South Malahat District
South Malahat 4-H Auction
South Malahat 4-H Auction  >  Animal Care

Animal Care


Why are 4-H Animals Sold at Auctions?

Many 4-H animal projects are sold at auctions. Steers, sheep, swine and poultry are very often sold at the end of the project year either at a 4-H or public auction. The sale of a project animal is not mandatory as the 4-H rules state that market projects must be raised to finished weights. Therefore the sale of an animal is the member’s choice. Auctions are also a traditional method of selling the products from farms and ranches. Most 4-H members who sell their projects do so to raise money for their next year’s project, for post secondary education or to give them a start on their own herds.

Who Takes Care of Project Animals?

The true experts on livestock care and management are those who do it every day. 4-H members are responsible for the care of their own projects. That doesn’t mean that they cannot get help from adults. Parents and leaders are their greatest source of information and advice. Leaders of 4-H projects are volunteers who have knowledge of, and an interest in that specific project. Successful leaders are objective, keep up to date and base their teaching on facts. Parents, because of their children’s involvement, have an invested interest in the care of project animals. Parents often help when members begin the training of their animals and because of this; 4-H is truly a family program. The philosophy of the 4-H program is explained by the 4-H motto, “Learn to do by Doing." By looking after their projects, 4-H members learn many valuable skills such as goal setting, record keeping and project management.

What are Showmanship, Show Sticks and Canes?

Showmanship is an important part of any livestock project in the 4-H program. It means presenting an animal in a way that makes it look its best. Showmanship takes lots of time and practice with the animal. It also means that the member needs a substantial amount of patience. Depending on the animal involved, the member must clip, groom, wash, trim hooves, feed properly and also spend time training for the correct response to the show halter, stick or cane and people. A show cane is a long, light stick and a cane is just that, a wooden cane. Both of these are used to guide or set an animal up. The member will scratch the animal’s belly to calm him or keep him standing still. They might also touch a foot with the stick or cane to move that leg to a more advantageous position.

How does 4-H ensure that its Animals are Healthy?

Every 4-H livestock project includes an extensive manual that contains husbandry skills. Husbandry involves housing, bedding, veterinary practices, breeding programs, grooming sanitation, handling and of course, feeding. 4-H members are encouraged to follow good husbandry practices and to search out new innovative methods. Animals used in 4-H projects are inspected regularly by leaders, and members are taught correct and positive husbandry skills. Veterinarians are consulted by members and are also included in meetings and workshops. When leaders visit members to inspect their projects, they look for clean and safe facilities with shelter from the elements, availability of clean water, good quality feed along with salt and minerals. They check the animal itself for cleanliness and condition and the member will be asked questions regarding the way they look after the animal, including such things as parasite control and trimming of feet.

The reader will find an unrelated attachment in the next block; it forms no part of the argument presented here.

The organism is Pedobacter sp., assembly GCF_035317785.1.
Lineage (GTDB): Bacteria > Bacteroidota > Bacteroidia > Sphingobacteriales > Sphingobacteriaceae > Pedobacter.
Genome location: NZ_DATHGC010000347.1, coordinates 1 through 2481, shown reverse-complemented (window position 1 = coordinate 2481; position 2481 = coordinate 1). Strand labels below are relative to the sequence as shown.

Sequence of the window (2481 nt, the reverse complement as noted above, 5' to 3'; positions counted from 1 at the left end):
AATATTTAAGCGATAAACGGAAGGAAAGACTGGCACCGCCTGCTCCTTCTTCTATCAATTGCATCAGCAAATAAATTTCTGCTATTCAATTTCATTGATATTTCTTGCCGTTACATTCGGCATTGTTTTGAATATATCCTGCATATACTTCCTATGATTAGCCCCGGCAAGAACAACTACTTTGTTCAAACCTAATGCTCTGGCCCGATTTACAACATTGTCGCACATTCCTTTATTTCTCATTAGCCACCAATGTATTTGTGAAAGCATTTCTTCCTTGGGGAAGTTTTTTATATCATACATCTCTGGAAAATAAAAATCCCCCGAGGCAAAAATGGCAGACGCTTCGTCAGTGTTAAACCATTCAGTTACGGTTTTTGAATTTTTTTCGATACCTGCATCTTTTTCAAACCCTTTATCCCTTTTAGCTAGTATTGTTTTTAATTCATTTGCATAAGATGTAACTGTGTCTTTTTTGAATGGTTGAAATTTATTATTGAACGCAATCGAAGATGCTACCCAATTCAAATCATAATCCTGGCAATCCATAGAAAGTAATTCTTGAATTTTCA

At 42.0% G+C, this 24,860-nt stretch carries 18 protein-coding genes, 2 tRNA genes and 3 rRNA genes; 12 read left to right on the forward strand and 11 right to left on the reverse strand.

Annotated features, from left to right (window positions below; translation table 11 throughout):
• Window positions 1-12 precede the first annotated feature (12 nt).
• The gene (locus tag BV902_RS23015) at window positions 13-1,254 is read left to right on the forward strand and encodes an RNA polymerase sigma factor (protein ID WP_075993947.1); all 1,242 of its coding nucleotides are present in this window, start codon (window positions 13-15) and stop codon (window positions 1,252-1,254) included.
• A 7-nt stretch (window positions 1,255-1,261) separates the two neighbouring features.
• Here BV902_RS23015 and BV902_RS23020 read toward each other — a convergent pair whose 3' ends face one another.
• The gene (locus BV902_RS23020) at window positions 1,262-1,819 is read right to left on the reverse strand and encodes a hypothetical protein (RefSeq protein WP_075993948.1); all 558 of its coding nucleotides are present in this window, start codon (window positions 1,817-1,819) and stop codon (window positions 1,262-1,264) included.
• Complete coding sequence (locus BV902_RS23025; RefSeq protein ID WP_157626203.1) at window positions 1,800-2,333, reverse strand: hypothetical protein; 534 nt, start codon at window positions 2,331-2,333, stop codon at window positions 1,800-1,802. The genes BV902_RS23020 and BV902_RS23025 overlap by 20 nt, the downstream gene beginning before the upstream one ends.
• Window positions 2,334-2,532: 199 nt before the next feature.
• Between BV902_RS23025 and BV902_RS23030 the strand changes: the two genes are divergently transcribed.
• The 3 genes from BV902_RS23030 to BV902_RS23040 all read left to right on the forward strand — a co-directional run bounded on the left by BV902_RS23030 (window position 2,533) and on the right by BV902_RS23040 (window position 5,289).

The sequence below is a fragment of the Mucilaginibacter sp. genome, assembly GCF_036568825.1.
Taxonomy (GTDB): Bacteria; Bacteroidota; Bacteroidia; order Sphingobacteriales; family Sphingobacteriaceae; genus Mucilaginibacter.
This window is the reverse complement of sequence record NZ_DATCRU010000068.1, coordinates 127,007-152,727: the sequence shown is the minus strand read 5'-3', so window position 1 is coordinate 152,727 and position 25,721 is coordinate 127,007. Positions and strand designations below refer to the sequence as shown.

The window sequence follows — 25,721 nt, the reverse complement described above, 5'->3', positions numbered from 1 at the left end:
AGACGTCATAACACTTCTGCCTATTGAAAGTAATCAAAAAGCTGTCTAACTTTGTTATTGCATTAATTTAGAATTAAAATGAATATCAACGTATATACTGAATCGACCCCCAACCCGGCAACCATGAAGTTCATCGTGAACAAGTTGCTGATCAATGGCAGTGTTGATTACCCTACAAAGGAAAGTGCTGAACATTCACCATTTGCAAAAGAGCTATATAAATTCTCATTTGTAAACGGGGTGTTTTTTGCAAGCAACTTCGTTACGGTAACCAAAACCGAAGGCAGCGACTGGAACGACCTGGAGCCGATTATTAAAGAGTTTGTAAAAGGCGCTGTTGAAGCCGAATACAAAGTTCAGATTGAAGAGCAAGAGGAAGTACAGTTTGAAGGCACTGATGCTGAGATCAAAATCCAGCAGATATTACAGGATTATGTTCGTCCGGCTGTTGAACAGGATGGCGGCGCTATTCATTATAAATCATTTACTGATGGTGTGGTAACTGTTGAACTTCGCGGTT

4-H Livestock Project Guidelines set Welfare Standards

Members and leaders of 4-H Clubs believe, as do most people, that animals should be treated humanely. 4-H protects its animals with rules developed through years of education and with proper husbandry practices such as the Codes of Practice developed through the agriculture industry for the raising of livestock. The following five freedoms must be provided for all animals:

  • freedom to express socially acceptable patterns of behaviour
  • freedom from thermal or physical discomfort
  • freedom from malnutrition
  • freedom from injury or disease
  • freedom from fear

4-H members and leaders welcome visitors behind the scenes at fairs and exhibitions, and they encourage anyone with questions to Contact Us

What are the Objectives of the 4-H Program?

4-H is an organization dedicated to young people. It gives them an opportunity to learn how to become productive, self-assured adults who can make their community and country a good place in which to live. The objectives of 4-H club work are knowledge, leadership, citizenship and personal development. 4-H stands for head, heart, hands and health. The 4-H pledge describes the significance of the four H’s:

I pledge

My head to clearer thinking,

My heart to greater loyalty,

My hands to larger service,

My health to better living,

For my club, my community and my country.

Take a look for yourself! 


People have questions regarding the treatment of animals involved with 4-H projects. The information on this website provides brief answers to the questions asked most often. For more information, please Contact Us


The content from this page was use by permission from BC 4-H Publication #1990


Revised 2019